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Imo that functionality is well positioned in Foundation. A way to tell wall clock time isn't necessarily going to be available on every platform Swift could one day be usable on. Consider an embedded chip without any form of hardware clock/networking/OS. Would the stdlib just not offer that API on that platform?

Keeping the stdlib to things that are going to be implementable on any imaginable platform, and keeping things that rely on some specific hardware or OS functionality in Foundation sounds like a good move to me.

Also, how can depending on Foundation be "an enormous cost" and Swift be described as "lacking this feature", if Foundation is, as you say, shipped with the toolchain?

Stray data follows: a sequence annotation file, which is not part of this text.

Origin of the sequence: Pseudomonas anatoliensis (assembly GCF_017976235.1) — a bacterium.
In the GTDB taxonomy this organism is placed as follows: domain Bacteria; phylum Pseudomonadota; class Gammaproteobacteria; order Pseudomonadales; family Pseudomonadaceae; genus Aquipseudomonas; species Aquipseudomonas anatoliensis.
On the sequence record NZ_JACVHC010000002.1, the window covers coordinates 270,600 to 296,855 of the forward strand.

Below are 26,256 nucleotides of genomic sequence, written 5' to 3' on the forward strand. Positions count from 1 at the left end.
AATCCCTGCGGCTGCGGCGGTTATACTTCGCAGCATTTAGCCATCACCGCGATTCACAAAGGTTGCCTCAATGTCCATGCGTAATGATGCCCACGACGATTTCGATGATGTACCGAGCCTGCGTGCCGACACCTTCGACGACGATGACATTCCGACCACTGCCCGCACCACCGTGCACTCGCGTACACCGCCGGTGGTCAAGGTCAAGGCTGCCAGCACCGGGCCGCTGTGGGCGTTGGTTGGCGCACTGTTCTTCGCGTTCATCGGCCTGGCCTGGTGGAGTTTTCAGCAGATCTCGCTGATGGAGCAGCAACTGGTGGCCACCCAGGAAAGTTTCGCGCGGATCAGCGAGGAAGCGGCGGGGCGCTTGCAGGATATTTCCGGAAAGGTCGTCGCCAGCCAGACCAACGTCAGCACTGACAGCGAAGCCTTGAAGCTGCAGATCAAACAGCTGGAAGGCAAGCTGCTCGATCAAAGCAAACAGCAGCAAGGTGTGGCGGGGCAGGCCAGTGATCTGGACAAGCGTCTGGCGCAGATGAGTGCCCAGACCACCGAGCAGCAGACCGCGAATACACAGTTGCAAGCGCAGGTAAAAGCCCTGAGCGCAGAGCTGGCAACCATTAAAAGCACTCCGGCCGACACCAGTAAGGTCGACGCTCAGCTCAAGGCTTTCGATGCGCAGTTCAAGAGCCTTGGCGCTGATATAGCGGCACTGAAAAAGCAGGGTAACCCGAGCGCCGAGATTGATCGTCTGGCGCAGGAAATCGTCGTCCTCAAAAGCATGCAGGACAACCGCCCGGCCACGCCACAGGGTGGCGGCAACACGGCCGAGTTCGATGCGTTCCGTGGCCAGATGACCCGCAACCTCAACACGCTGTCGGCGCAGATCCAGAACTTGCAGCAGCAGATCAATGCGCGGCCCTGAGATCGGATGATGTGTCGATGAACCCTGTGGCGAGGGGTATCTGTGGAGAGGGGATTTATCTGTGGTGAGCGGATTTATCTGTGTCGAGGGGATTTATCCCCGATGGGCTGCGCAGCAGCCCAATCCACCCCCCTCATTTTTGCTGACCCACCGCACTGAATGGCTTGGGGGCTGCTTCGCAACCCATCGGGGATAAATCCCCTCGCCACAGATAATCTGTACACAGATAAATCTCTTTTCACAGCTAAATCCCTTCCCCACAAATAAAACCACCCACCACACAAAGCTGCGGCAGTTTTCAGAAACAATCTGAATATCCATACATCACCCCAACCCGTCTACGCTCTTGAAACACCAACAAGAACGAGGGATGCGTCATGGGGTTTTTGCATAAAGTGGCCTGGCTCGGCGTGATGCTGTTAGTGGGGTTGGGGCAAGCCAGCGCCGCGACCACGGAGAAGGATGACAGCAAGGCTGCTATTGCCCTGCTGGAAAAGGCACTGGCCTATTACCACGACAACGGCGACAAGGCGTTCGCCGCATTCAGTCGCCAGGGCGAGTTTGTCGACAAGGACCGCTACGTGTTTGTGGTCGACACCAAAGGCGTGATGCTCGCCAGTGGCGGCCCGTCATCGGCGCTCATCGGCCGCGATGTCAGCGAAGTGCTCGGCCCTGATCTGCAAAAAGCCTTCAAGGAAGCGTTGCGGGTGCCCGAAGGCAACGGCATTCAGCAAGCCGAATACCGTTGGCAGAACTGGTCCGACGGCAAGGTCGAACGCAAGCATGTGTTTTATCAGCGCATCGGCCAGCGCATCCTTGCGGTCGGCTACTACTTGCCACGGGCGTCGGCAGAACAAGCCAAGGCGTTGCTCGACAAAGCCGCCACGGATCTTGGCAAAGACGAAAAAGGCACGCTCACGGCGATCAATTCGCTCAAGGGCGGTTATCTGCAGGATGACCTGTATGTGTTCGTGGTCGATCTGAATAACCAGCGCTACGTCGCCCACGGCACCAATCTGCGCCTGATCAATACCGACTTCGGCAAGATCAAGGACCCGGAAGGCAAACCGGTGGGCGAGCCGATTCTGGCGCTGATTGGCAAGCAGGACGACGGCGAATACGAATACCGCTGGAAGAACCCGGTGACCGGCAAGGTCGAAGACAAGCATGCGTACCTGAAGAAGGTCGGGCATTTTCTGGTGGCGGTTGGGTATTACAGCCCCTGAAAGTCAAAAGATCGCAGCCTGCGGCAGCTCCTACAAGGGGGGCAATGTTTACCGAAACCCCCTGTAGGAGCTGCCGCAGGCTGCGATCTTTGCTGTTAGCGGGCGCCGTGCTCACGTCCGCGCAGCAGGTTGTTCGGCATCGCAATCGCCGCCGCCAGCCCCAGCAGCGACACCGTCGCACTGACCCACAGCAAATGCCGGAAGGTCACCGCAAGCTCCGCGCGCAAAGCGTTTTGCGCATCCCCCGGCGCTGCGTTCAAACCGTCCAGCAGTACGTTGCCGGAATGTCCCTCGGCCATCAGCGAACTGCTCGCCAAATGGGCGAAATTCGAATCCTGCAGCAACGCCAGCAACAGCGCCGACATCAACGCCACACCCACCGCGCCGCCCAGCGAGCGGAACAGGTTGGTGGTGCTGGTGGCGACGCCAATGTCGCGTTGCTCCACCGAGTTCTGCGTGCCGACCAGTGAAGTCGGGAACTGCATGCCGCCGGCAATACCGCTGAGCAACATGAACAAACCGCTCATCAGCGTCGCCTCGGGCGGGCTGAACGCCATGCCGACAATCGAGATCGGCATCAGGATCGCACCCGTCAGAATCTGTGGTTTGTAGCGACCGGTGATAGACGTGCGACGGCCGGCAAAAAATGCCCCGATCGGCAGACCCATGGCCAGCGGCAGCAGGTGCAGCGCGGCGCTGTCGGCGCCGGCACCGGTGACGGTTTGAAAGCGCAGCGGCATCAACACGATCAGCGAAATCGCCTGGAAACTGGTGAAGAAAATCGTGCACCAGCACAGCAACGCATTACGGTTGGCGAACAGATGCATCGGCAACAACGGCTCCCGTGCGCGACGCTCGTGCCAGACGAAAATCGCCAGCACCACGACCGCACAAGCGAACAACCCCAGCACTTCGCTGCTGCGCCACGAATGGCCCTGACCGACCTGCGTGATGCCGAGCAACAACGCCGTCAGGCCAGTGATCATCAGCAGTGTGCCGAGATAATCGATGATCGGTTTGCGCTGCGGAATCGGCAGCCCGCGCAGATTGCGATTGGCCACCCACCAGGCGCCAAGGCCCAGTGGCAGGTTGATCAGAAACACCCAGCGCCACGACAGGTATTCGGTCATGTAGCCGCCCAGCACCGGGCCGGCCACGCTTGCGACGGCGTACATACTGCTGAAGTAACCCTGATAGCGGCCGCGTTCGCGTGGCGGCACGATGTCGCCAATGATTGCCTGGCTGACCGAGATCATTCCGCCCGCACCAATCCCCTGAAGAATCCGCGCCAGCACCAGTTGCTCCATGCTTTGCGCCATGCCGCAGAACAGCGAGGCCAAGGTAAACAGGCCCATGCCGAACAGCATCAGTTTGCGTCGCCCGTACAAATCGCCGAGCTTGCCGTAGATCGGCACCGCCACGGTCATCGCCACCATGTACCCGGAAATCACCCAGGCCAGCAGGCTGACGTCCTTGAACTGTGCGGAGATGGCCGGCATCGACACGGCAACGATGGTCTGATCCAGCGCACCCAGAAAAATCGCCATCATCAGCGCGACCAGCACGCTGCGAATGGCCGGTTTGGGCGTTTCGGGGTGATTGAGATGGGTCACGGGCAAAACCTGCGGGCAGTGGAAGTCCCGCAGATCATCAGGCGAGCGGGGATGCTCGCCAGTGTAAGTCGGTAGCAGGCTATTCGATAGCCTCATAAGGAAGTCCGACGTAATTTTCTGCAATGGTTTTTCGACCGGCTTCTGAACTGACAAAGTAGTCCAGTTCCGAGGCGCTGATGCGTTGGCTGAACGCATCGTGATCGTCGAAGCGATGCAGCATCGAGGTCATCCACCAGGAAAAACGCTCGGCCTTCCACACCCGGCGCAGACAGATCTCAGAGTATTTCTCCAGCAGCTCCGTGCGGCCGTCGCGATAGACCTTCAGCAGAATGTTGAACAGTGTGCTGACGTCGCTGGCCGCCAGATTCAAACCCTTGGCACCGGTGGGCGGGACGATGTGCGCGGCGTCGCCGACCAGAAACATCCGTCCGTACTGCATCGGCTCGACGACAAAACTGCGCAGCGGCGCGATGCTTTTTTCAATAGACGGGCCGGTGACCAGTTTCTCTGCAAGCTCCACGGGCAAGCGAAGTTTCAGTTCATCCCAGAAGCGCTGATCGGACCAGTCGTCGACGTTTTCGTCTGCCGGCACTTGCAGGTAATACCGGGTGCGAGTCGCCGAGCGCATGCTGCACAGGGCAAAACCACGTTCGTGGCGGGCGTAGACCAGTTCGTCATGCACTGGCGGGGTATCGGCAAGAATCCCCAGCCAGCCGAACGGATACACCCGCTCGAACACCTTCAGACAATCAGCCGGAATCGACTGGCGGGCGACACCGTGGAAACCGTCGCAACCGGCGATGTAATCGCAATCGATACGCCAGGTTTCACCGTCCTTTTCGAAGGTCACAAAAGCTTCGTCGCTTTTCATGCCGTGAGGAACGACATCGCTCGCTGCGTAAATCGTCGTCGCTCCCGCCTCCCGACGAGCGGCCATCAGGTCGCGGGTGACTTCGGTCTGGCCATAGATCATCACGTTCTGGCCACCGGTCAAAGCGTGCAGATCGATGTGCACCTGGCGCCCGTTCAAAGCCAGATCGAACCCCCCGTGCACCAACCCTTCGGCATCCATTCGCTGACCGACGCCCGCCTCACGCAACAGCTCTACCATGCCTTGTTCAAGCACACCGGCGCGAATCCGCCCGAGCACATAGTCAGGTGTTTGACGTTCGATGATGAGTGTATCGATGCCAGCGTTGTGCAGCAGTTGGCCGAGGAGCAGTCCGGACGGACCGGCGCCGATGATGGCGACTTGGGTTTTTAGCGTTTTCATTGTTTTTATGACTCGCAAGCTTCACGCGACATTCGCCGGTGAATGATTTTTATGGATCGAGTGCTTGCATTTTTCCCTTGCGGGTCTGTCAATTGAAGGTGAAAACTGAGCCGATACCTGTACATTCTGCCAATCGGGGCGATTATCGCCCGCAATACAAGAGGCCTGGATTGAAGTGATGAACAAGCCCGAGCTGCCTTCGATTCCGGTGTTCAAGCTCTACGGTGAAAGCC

2 Likes

This depends on the unit of the duration, the definition of the epoch, and whether you can ignore special relativity (GPS systems can’t!).

Assuming a non-relativistic system in which the epoch is an arbitrary fixed point in time known a priori by all clients, defining duration as “number of SI seconds that have transpired since the epoch” is indeed universal. But SI seconds are not wall clock seconds! Wall clocks incorporate leap seconds. The question “what was the date in New York 20 SI seconds after the epoch” can differ depending on how a particular implementation handles leap seconds.

I like the updated proposal, the changes are well thought through and the proposed API feels like a great fit in the stdlib. :+1:

One important nit: I am still very much convinced that we need to implement (and expose!) a much finer resolution for the standard Duration type than mere nanoseconds.